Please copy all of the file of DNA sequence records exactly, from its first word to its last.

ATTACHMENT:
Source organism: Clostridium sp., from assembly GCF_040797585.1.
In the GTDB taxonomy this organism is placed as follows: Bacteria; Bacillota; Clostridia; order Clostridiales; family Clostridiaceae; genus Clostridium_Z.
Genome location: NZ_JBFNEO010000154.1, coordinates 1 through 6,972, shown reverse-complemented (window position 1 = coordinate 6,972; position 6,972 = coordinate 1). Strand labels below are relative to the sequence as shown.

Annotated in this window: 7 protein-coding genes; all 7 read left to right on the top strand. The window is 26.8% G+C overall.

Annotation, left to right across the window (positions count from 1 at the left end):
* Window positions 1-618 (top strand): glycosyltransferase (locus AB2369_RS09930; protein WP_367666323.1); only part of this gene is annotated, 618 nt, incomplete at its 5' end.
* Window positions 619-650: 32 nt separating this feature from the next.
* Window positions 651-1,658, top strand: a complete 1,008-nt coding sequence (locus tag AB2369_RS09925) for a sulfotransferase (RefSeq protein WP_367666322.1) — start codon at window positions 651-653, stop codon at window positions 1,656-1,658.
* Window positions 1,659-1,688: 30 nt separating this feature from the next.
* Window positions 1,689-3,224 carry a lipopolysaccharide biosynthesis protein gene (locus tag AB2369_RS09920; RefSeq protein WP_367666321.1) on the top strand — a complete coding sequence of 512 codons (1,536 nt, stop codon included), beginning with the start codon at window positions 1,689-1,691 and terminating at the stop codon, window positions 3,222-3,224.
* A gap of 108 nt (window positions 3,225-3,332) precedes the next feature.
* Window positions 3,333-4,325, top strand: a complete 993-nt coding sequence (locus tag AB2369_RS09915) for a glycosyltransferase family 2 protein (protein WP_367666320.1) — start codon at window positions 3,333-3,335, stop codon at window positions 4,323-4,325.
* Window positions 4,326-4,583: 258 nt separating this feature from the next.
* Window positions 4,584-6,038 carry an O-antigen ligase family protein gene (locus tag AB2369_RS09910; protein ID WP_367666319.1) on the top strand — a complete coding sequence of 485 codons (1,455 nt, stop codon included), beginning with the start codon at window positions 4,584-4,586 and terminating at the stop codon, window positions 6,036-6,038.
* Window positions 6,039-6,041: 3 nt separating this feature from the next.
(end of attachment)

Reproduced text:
Source organism: Clostridium sp., from assembly GCF_040797585.1.
In the GTDB taxonomy this organism is placed as follows: Bacteria; Bacillota; Clostridia; order Clostridiales; family Clostridiaceae; genus Clostridium_Z.
Genome location: NZ_JBFNEO010000154.1, coordinates 1 through 6,972, shown reverse-complemented (window position 1 = coordinate 6,972; position 6,972 = coordinate 1). Strand labels below are relative to the sequence as shown.

Annotated in this window: 7 protein-coding genes; all 7 read left to right on the top strand. The window is 26.8% G+C overall.

Annotation, left to right across the window (positions count from 1 at the left end):
* Window positions 1-618 (top strand): glycosyltransferase (locus AB2369_RS09930; protein WP_367666323.1); only part of this gene is annotated, 618 nt, incomplete at its 5' end.
* Window positions 619-650: 32 nt separating this feature from the next.
* Window positions 651-1,658, top strand: a complete 1,008-nt coding sequence (locus tag AB2369_RS09925) for a sulfotransferase (RefSeq protein WP_367666322.1) — start codon at window positions 651-653, stop codon at window positions 1,656-1,658.
* Window positions 1,659-1,688: 30 nt separating this feature from the next.
* Window positions 1,689-3,224 carry a lipopolysaccharide biosynthesis protein gene (locus tag AB2369_RS09920; RefSeq protein WP_367666321.1) on the top strand — a complete coding sequence of 512 codons (1,536 nt, stop codon included), beginning with the start codon at window positions 1,689-1,691 and terminating at the stop codon, window positions 3,222-3,224.
* A gap of 108 nt (window positions 3,225-3,332) precedes the next feature.
* Window positions 3,333-4,325, top strand: a complete 993-nt coding sequence (locus tag AB2369_RS09915) for a glycosyltransferase family 2 protein (protein WP_367666320.1) — start codon at window positions 3,333-3,335, stop codon at window positions 4,323-4,325.
* Window positions 4,326-4,583: 258 nt separating this feature from the next.
* Window positions 4,584-6,038 carry an O-antigen ligase family protein gene (locus tag AB2369_RS09910; protein ID WP_367666319.1) on the top strand — a complete coding sequence of 485 codons (1,455 nt, stop codon included), beginning with the start codon at window positions 4,584-4,586 and terminating at the stop codon, window positions 6,036-6,038.
* Window positions 6,039-6,041: 3 nt separating this feature from the next.